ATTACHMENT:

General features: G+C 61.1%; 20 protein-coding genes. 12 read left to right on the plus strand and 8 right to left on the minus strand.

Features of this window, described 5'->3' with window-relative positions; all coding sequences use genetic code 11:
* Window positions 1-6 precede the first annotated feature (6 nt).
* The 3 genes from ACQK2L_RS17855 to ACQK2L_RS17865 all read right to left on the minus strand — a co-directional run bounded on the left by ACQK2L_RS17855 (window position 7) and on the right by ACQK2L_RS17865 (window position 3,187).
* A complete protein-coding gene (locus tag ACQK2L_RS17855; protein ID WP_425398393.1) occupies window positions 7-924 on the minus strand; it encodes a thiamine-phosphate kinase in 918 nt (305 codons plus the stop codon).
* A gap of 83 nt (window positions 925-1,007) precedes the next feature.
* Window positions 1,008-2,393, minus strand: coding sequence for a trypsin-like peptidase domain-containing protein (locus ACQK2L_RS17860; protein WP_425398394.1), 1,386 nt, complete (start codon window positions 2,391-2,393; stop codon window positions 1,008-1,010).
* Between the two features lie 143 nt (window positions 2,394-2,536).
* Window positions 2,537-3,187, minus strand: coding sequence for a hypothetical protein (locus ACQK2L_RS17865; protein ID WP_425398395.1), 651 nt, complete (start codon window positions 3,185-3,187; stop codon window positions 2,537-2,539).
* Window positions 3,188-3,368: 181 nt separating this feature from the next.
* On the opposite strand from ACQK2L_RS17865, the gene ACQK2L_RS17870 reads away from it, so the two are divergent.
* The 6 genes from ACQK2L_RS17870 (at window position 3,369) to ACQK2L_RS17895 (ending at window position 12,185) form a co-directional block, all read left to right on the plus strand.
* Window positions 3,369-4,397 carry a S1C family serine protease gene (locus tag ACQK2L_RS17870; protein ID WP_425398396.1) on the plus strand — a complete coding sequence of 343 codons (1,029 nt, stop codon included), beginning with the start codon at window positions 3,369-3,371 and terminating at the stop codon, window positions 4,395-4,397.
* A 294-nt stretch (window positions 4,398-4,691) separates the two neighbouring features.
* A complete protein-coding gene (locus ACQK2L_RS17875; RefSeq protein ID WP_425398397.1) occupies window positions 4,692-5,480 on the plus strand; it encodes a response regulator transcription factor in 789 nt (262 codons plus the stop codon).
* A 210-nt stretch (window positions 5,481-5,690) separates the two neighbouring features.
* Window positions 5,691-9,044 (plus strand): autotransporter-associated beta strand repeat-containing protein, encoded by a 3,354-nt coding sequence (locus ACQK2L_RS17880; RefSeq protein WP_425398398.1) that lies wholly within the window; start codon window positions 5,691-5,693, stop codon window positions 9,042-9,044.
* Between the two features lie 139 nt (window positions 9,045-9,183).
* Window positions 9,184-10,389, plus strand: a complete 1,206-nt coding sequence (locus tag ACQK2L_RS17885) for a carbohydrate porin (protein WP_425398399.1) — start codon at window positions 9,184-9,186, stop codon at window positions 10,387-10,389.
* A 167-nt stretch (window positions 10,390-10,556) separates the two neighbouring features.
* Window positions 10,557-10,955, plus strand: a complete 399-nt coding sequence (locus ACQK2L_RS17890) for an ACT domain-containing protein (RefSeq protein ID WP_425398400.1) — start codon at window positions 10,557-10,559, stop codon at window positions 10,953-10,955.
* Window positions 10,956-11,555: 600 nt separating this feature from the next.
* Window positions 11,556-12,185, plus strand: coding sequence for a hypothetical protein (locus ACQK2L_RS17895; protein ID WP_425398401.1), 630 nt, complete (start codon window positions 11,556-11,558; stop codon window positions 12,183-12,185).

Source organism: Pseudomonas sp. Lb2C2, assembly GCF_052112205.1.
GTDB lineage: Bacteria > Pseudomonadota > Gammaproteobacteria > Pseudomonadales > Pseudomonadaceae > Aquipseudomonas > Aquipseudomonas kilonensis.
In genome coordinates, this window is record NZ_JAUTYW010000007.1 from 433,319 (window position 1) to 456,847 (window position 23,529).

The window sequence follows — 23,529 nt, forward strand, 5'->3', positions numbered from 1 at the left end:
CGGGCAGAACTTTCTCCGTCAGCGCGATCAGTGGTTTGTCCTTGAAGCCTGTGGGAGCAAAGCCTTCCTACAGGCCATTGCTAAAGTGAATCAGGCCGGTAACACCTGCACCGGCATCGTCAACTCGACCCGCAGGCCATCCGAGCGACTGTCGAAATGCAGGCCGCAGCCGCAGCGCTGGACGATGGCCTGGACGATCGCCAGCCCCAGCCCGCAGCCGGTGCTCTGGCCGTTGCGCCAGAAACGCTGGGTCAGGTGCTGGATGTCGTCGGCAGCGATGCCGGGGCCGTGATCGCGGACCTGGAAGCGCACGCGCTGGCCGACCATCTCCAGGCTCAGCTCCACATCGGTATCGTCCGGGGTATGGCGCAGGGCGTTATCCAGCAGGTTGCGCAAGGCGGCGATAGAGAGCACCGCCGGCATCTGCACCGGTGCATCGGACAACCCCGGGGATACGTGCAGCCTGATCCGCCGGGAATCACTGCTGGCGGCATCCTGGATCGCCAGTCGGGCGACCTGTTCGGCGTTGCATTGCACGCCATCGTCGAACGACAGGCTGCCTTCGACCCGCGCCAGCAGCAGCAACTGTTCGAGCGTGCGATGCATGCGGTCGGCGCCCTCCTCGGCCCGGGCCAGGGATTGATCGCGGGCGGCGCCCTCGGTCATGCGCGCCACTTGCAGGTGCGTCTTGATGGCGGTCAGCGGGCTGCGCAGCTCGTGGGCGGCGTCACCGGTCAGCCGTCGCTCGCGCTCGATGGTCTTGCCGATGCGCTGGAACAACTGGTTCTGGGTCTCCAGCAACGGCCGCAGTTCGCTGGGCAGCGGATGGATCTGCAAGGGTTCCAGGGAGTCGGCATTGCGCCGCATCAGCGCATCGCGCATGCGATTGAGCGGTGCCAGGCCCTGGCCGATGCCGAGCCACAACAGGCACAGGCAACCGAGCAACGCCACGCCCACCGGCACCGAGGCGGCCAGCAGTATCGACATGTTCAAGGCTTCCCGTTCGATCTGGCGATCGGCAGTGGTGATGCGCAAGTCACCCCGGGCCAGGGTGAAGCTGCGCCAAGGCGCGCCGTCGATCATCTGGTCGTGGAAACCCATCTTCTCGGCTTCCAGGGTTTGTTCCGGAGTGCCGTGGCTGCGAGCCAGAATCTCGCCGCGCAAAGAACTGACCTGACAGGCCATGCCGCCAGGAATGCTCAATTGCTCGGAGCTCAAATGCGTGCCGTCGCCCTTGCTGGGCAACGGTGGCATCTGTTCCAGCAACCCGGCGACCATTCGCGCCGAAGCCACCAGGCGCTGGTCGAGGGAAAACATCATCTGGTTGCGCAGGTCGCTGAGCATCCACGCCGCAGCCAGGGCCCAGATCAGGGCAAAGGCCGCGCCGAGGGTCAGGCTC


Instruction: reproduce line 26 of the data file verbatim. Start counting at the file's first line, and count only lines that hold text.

In genome coordinates, this window is record NZ_JAUTYW010000007.1 from 433,319 (window position 1) to 456,847 (window position 23,529).